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Monday, November 22, 2010

Christ: The Humility Of A Servant

C. H. Spurgeon said, "Startle not when I say it, I fear many men proudly ask to be humble: they desire to be humble in order that they may be admired for it."

Herein lies one of the difficulties of humility.  The danger of being proud of our humility.  Humility seems to be rooted in a complete forgetting of self.  Of course in our modern world of mental illness we are encourage to love ourselves, to make sure we have a healthy self-image.  The conflict with humility seems to be readily apparent.  In a generation that is focused on "self" we should not be surprised that genuine humility is a rare virtue.

Philippians 2 provides a wealth of insight concerning humility particularly in the context of being a servant.  In fact Philippians 2 may be to the life of a servant what 1 Corinthians 13 is to charity and 1 Corinthians 15 is to the resurrection.

The chapter easily speaks to us concerning:

1.  Vs: 1-4 - The demand of a servant: Our christian responsibilities to one another
2.  Vs: 5-11 - The mind of a servant:  The example of Christ
3.  Vs: 19-24 - The service of a servant:  The example of Timothy
4.  Vs: 25-30 - The sacrifice of a servant:  the example of Epaphroditus

Let us focus our attention on Christ because of the three noble and glorious examples provided in the chapter of a servant Christ excels the others in glory like the sun excels the moon.  When we see Christ in Philippians 2 a couple of things demand our immediate attention.

1.  He took upon him the form of a servant.
2.  He humbled himself.

These two statements are dependent upon each other for their veracity.  If he truly took upon himself the form of a servant then he must needs have humbled himself.  If he indeed humbled himself he would necessarily be made a servant.  It is for these reasons that Philippians 2 helps us consider the Humility of a Servant.

The first thing we note is the heighteth of Christ in verses 5 and 6, Let this mind be in you, which was also in Christ Jesus:  Who, being in the form of God, thought it not robbery to be equal with God:
At the outset we are exhorted to have the mind of Christ.  We are to be like him in our thinking, we are to think as he thought.  This is to be our goal.  It is far too easy to think like the world around us, to revert back to our default settings rooted in the flesh.

We can never appreciate the humility of Christ if we do not first appreciate his eternal glory.  Verse 6 takes us right to the heart of this issue.  Jesus is God, no truth of the Scripture is more clearly presented.  Christ is the only one of whom it has not been robbery to claim equality with God.  It was not robbery because he was equal.  It is important in order to feel the full of force of the coming example that we embrace completely the significance of the deity of Christ.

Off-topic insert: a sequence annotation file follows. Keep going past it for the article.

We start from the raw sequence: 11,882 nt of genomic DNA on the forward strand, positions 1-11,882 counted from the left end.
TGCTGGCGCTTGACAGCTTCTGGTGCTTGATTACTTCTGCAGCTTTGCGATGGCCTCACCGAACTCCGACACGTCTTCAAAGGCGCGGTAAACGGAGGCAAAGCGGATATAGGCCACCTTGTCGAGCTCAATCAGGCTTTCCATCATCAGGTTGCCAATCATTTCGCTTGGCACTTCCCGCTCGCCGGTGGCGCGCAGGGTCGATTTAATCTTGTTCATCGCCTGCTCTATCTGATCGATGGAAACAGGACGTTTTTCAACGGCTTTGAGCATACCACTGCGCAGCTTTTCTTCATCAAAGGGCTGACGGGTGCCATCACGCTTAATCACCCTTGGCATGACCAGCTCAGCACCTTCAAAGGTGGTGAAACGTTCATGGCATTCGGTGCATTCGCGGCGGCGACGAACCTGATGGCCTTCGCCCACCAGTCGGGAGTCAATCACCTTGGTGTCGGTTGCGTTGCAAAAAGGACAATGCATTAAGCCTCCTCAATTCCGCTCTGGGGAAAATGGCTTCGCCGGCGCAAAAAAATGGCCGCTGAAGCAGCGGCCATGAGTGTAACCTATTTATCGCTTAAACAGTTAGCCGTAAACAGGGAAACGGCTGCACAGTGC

Holy angels adored him!
Cherubim and seraphim made him the focus of their perpetual worship!
Arc-angels were at his beckon call!
He had spent eternity robed in light!
He was spotless, pure and infinitely holy!
He was in perfect fellowship with the Father!

None of us come even remotely close to his eternal glory as God the Son!

It is then in verses 7 and 8 that we are caused to behold the humility of Christ, But made himself of no reputation, and took upon him the form of a servant, and was made in the likeness of men:  And being found in fashion as a man, he humbled himself, and became obedient unto death, even the death of the cross.

"But", what an important word.  It is being used here in the sense of "although this is true".  It is setting the stage to draw a contrast between who he was and what he became.

He made himself of no reputation.  Consider the implications.

He was born to a peasant family of royal lineage!
He went from a heavenly throne to a crude manger!
He was reduced from speaking the worlds into existence to working in a common carpenter's shop!
He went from the worship of angels to the scoffing of men!
He changed his robe of light for the robe of flesh!

He who had been held in highest regard in heaven was now held is lowest regard among men.

He took upon him the form of a servant.  Do you see the contrast?
From the form of God in verse 6 to the form of a servant in verse 7.  Do you see the infinite gulf between what he was and what he made himself?